Prior to the appearance of the first palaces at Mycenae in the 15th century B.C., the most impressive architectural manifestation of elite authority in the Argolid was not the palace or the house, but rather the tomb, specifically the shaft grave and the tholos tomb. While the funerary data supplied by these burials have long served as the primary means by which the study of Early Mycenaean state formation has been approached, such studies focus almost exclusively on the grave goods themselves,...

  • Pharaonic Power and Architectural Labor Investment at the Karnak Temple Complex, Egypt (2016)
    DOCUMENT Citation Only Megan Drennan.

    Labor investment studies, based on the notion that the energy of people is quantifiable, give an invaluable and unique insight into the architectural pursuits of past societies. This labor study of ancient Egypt provides a better understanding of authority among Egyptian pharaohs as represented by their legacy of monumental architecture. A site of profound importance to Egyptian society was the Karnak Temple Complex, specifically the precinct of Amun, which was aggrandized by pharaonic...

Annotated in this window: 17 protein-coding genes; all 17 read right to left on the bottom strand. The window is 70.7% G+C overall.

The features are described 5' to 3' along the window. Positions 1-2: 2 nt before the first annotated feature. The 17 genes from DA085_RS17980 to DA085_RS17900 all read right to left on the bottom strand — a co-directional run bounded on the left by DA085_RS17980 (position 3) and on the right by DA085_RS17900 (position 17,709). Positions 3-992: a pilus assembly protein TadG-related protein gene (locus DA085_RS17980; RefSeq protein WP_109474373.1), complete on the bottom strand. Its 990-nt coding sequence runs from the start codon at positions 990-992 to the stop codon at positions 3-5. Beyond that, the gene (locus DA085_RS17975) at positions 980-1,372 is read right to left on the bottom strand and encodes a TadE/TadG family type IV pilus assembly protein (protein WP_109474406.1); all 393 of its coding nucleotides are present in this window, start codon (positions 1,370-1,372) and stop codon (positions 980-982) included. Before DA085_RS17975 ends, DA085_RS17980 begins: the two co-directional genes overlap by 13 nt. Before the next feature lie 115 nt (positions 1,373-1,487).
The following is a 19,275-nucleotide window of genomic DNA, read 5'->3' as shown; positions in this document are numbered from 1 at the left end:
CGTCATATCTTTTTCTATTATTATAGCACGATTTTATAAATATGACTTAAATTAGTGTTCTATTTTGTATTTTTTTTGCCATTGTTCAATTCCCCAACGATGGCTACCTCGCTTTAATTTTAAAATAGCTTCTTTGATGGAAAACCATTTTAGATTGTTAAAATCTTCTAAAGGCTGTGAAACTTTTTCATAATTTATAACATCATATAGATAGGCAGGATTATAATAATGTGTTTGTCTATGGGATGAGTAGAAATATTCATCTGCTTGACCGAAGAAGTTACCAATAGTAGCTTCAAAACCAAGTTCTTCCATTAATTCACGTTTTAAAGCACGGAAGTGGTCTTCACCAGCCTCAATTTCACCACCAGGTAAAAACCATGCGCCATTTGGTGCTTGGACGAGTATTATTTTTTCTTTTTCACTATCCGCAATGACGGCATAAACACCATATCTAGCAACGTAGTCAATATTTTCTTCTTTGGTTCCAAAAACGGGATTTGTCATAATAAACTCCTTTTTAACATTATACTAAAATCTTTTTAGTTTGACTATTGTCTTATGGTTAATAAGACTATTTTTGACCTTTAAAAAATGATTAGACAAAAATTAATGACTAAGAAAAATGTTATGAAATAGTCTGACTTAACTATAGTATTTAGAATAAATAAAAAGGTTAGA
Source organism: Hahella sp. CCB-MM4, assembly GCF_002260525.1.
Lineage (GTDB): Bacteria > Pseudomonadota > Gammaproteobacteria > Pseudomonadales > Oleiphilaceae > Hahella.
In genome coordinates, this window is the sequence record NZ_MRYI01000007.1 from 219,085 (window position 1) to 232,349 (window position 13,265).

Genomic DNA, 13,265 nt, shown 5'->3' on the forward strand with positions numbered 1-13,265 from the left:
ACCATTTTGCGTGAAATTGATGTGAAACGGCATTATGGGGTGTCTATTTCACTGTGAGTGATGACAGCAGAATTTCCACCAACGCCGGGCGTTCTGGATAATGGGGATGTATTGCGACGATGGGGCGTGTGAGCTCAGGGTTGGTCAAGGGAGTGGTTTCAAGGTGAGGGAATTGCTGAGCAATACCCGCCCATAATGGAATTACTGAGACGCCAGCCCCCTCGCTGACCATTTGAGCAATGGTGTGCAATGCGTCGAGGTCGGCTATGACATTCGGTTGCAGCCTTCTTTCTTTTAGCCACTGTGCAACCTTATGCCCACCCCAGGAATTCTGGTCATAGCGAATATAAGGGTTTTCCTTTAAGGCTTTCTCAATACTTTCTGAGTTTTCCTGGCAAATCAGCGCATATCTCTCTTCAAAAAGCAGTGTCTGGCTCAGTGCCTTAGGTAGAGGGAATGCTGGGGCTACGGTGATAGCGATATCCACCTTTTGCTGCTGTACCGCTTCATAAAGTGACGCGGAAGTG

• Urban Construction as a Social Transformation Process (2016)
    DOCUMENT Citation Only Liye Xie.

    Archaeological evidence and ancient Chinese text imply that the construction of early urban settlements in China were planned events initiated by rulers relocating their settlements in order to legitimize their arising power and establish hierarchical social systems. Accordingly, the construction of the urban settlements may have been the transformative social environments in which power was legitimized and enacted and new social structure was created. I hypothesize that whether this...

  • Use of Raw Energy Data in the Estimation of the 'Cost' of Building Iron Age Brochs in Scotland (2016)
    DOCUMENT Citation Only John Barber.

    Iron Age brochs, drystone-built towers unique to Scotland, are typically 18m in external diameter, 9m internally, and 12m to 14m high. Calculation of the volume of stone required for the construction is relatively simple. Calculation of its standard bulk density, only marginally more difficult so that the mass of stone involved can be calculated with confidence. The calculation of the number of kWhs of energy required to quarry, lift move, horizontally and vertically and place into the monument...